According to Hart, Voltaire’s poem is no threat to Christians, as its real target is a sort of ethical deism. It does, however, raise valid questions that Christianity needs to answer. The faith, after all, proclaims a God of infinite goodness and infinite love. And the nonbeliever who, faced with suffering, argues against a benevolent God, needs to be answered.
The answers given by Christians to last year’s tsunami are varied and reflect widely differing theological positions, Hart notes. Common among them is a desire to believe there is some kind of divine plan in the seeming randomness of nature’s violence, which could give meaning to the instances of suffering and pain. Finding such an explanation is indeed difficult, he notes.
Christians affirm that there is a transcendent providence that will bring God’s good ends out of the darkness of history, Hart explains. Yet, one has to avoid the error of asserting that every finite act is solely the effect of a single will, thus ignoring the role of human freedom. Taken to its extreme, such a position reduces God to a mere expression of will, which is then impressed upon creatures by means both good and evil, Hart says.
Another reaction is to see in suffering and death some kind of punishment for human sin, doled out in a way to balance accounts. Christ, in fact, ruled out the idea of a strict proportion between misfortune and culpability, Hart points out.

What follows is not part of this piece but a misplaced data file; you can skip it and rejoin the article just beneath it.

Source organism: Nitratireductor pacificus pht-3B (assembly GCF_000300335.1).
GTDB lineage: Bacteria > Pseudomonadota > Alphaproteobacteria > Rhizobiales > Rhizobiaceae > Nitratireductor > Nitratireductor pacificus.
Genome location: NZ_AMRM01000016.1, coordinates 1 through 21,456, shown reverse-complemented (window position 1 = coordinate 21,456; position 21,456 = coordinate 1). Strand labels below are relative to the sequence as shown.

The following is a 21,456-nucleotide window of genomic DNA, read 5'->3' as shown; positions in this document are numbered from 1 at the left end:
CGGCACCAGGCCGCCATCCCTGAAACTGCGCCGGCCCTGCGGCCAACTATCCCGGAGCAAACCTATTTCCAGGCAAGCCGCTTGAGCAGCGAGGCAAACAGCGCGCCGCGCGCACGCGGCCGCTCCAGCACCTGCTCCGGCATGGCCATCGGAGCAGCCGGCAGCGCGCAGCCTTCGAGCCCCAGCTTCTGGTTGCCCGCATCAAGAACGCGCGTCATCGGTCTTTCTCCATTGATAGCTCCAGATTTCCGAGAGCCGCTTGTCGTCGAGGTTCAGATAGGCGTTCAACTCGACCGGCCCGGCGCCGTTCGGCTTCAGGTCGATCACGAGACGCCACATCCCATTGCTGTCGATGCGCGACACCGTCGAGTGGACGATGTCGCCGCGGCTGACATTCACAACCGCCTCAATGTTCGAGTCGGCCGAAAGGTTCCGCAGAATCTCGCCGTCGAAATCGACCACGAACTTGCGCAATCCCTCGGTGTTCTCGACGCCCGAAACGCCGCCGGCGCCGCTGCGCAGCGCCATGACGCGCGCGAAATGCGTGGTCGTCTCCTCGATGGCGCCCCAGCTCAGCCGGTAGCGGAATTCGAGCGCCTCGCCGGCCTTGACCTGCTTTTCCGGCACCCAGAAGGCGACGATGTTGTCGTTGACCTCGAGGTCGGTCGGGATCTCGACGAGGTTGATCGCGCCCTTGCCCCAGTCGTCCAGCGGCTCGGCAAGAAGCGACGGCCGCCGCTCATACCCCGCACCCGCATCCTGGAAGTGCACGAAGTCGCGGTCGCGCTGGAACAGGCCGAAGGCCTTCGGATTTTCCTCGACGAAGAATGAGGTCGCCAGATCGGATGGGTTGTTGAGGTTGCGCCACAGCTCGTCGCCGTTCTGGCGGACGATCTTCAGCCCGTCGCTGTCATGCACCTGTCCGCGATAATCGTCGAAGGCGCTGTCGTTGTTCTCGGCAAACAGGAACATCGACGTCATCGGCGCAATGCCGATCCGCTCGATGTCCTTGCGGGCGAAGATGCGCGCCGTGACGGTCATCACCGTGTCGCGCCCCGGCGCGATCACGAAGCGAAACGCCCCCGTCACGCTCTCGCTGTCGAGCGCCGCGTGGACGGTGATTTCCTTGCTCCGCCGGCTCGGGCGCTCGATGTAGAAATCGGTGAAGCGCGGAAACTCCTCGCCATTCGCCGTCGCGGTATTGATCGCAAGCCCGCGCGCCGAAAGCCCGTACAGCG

Before giving his answer to the question of suffering, Hart takes a step back and considers what is meant by nature or the natural world. Nature is generally considered, apart from those who profess paganism, as something neutral and material. Modern technological mastery also enables nature to be considered as something benign — until a disease or disaster strikes, shocking people with its power and indifference.
Love in creation
But the Christian view of God and nature is different. The believer is encouraged to see the glory of God in the created world, a glory that elevates a nature that has been redeemed. Moreover, Christianity, both in the Orthodox and Catholic theologies, encourages mankind to find the love and goodness of God in the created order.
This vision does not, however, lead to a sort of facile optimism about nature and the economy of life and death. The Christian, Hart exhorts, should contemplate the world with eyes informed by love. This vision goes further than the elaborate machine of the deists or the mechanistic vision of modernity. A Christian sees the world in its beauty and terror, and in its first and ultimate truth: not just nature, but creation.
As for evil and suffering, Christian thought gives another dimension to these events. God can make them occasions for accomplishing his good ends, Hart argues, even though they are not in themselves moral goods. In addition, the Gospel teaches that God cannot be defeated and that the victory over evil and death has already been won, the theologian states. But it is a victory that has not reached its fulfillment; we must wait until the final coming of God.
For Christians who really have faith in this promise, the reality of death and suffering should not present an insurmountable obstacle. It is, in fact, more of a stumbling block for a superficial optimism or pagan fatalism. Christian believers, instead, embrace hope in the final victory of God.